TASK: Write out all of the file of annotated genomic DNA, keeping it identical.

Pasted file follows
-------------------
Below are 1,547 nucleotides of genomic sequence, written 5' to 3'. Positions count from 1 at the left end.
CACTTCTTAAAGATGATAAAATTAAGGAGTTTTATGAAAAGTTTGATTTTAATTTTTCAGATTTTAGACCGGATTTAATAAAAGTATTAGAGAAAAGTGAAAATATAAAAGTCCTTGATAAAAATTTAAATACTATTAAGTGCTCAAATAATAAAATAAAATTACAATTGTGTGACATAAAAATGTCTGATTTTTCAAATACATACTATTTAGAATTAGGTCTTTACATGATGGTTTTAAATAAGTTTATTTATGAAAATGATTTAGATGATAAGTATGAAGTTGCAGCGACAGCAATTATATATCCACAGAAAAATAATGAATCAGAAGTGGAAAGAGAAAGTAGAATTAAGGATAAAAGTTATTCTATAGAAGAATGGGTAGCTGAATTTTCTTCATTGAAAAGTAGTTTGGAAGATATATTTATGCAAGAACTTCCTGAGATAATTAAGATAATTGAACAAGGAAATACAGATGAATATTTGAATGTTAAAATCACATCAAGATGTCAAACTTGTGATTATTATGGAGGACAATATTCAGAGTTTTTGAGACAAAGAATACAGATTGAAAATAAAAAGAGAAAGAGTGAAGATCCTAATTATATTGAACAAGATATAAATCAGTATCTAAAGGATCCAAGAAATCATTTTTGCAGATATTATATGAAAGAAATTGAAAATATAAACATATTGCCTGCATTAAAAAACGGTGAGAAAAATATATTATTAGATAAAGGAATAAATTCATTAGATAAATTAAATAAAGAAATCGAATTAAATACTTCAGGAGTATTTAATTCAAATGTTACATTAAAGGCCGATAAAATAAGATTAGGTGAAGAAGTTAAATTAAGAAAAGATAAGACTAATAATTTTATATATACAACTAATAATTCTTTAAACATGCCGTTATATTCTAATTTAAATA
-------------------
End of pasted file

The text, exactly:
Below are 1,547 nucleotides of genomic sequence, written 5' to 3'. Positions count from 1 at the left end.
CACTTCTTAAAGATGATAAAATTAAGGAGTTTTATGAAAAGTTTGATTTTAATTTTTCAGATTTTAGACCGGATTTAATAAAAGTATTAGAGAAAAGTGAAAATATAAAAGTCCTTGATAAAAATTTAAATACTATTAAGTGCTCAAATAATAAAATAAAATTACAATTGTGTGACATAAAAATGTCTGATTTTTCAAATACATACTATTTAGAATTAGGTCTTTACATGATGGTTTTAAATAAGTTTATTTATGAAAATGATTTAGATGATAAGTATGAAGTTGCAGCGACAGCAATTATATATCCACAGAAAAATAATGAATCAGAAGTGGAAAGAGAAAGTAGAATTAAGGATAAAAGTTATTCTATAGAAGAATGGGTAGCTGAATTTTCTTCATTGAAAAGTAGTTTGGAAGATATATTTATGCAAGAACTTCCTGAGATAATTAAGATAATTGAACAAGGAAATACAGATGAATATTTGAATGTTAAAATCACATCAAGATGTCAAACTTGTGATTATTATGGAGGACAATATTCAGAGTTTTTGAGACAAAGAATACAGATTGAAAATAAAAAGAGAAAGAGTGAAGATCCTAATTATATTGAACAAGATATAAATCAGTATCTAAAGGATCCAAGAAATCATTTTTGCAGATATTATATGAAAGAAATTGAAAATATAAACATATTGCCTGCATTAAAAAACGGTGAGAAAAATATATTATTAGATAAAGGAATAAATTCATTAGATAAATTAAATAAAGAAATCGAATTAAATACTTCAGGAGTATTTAATTCAAATGTTACATTAAAGGCCGATAAAATAAGATTAGGTGAAGAAGTTAAATTAAGAAAAGATAAGACTAATAATTTTATATATACAACTAATAATTCTTTAAACATGCCGTTATATTCTAATTTAAATA